September 26, 2023
This Week in Massachusetts – September 26
Editor’s note – This is the final edition of This Week in Massachusetts. Stay tuned as AIM introduces…Read More
Posted on March 24, 2020
Associated Industries of Massachusetts (AIM) today expressed support for Governor Charlie Baker’s order closing non-essential workplaces, even while acknowledging the economic burden that the order is placing on the organization’s 3,500 members and their employees.
The order, which takes effect at noon today, requires all businesses and organizations that do not provide “COVID-19 Essential Services” to close their physical workplaces and facilities to workers, customers and the public until Tuesday, April 7 at noon.
AIM praised Governor Baker and his administration for a measured and transparent approach to containing COVID-19, which has affected 777 Massachusetts residents and taken the lives of nine people.
“Believe me, the last thing that a business association like AIM wants to see is an order requiring many good companies around the commonwealth to close. But those of us with friends and colleagues who have been hit by this virus understand that social distancing represents our best chance to limit the pandemic and begin a movement back toward normalcy,” said AIM President and CEO John Regan.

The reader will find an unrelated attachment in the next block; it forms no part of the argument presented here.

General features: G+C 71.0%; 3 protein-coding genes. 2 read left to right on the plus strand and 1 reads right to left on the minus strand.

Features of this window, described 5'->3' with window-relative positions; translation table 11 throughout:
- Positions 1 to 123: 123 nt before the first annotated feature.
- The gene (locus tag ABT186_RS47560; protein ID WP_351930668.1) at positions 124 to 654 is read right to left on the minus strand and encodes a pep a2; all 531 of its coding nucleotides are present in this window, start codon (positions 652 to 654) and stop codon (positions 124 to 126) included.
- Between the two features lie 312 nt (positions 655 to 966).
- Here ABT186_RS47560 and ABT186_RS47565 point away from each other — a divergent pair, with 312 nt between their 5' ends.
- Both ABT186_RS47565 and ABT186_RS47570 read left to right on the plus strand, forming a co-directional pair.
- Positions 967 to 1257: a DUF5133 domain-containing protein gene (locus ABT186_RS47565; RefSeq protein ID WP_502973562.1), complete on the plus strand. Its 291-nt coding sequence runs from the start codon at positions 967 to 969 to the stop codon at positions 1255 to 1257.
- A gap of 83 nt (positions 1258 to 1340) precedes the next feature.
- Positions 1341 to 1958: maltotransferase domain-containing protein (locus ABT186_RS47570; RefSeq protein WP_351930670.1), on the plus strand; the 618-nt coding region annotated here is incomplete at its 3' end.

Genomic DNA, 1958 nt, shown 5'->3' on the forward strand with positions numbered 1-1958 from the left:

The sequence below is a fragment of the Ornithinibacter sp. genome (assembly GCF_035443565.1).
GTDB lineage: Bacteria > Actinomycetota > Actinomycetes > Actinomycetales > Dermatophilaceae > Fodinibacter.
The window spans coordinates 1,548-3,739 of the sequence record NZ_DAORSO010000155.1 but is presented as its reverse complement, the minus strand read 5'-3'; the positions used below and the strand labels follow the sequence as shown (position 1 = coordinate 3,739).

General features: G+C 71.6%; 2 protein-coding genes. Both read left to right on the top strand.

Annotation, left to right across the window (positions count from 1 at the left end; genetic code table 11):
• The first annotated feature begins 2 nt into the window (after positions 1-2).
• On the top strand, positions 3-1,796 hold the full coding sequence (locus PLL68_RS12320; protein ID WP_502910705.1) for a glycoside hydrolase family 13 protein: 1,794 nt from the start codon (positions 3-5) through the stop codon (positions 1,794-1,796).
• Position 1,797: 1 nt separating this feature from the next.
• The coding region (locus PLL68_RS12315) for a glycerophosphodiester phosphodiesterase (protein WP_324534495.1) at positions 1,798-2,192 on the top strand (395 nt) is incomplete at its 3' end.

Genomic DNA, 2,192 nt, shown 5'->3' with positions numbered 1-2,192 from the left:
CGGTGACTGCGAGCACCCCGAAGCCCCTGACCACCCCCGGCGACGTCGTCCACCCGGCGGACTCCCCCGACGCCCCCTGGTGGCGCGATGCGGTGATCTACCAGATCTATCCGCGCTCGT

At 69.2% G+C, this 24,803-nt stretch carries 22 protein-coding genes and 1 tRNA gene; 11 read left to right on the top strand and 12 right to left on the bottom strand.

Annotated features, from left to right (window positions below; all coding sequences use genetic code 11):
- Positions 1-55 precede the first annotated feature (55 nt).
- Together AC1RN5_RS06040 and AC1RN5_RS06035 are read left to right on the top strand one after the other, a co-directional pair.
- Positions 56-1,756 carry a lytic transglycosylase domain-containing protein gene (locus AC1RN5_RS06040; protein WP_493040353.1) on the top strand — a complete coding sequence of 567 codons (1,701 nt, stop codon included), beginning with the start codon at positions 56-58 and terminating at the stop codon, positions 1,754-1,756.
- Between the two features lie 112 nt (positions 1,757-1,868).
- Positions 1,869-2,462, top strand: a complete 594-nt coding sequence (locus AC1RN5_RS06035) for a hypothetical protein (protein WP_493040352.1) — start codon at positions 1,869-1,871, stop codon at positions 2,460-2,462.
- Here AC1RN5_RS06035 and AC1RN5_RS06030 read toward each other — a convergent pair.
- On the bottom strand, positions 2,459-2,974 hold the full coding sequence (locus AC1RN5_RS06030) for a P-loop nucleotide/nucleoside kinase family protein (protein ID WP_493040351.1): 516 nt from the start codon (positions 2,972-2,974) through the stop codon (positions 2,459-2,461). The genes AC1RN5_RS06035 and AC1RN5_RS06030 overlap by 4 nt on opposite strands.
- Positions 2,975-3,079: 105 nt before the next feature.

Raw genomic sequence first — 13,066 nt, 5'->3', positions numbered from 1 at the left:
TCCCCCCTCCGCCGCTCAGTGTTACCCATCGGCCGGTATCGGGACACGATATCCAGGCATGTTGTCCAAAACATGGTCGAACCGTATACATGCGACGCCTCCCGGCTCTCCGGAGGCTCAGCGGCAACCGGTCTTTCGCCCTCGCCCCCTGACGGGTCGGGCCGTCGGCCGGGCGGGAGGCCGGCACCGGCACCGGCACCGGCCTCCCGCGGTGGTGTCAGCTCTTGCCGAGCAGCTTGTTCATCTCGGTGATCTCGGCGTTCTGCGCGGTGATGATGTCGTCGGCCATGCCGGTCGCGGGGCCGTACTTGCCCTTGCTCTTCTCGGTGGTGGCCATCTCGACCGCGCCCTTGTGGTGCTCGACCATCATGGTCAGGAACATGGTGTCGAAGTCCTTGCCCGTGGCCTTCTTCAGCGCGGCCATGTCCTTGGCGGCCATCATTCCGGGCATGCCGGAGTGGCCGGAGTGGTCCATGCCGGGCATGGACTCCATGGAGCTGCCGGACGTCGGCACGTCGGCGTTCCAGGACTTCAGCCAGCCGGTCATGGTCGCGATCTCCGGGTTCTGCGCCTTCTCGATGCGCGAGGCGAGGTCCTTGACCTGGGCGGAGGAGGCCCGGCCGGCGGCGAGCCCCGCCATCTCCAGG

AIM commended the work of hundreds of administration officials, including Lt. Governor Karyn Polito, Secretary of Health and Human Services Marylou Sudders, Secretary of Housing and Economic Development Michael Kennealy, and Secretary of Labor and Workforce Development Rosalyn Acosta. The association noted that the administration moved swiftly to get the US Small Business Association’s Economic Injury Disaster Loan program open in Massachusetts.
The administration has also established a Manufacturing Emergency Response Team to help companies retool their production operations to make much-needed medical equipment.
“We are grateful to the Baker Administration for maintaining a free flow of information to employers and the public,” said Brooke Thomson, Executive Vice President of Government Affairs.
“The Massachusetts business community understands that the COVID-19 pandemic is a unique situation that requires unfortunate but necessary steps to keep our employees and their families healthy. We look forward to emerging as an even stronger and resilient economy once the crisis is over.”
Associated Industries of Massachusetts is inspiring a better state of business in Massachusetts on behalf of 3,500 member companies from every sector of the economy. The association serves companies in the areas of advocacy, services, connections and insights.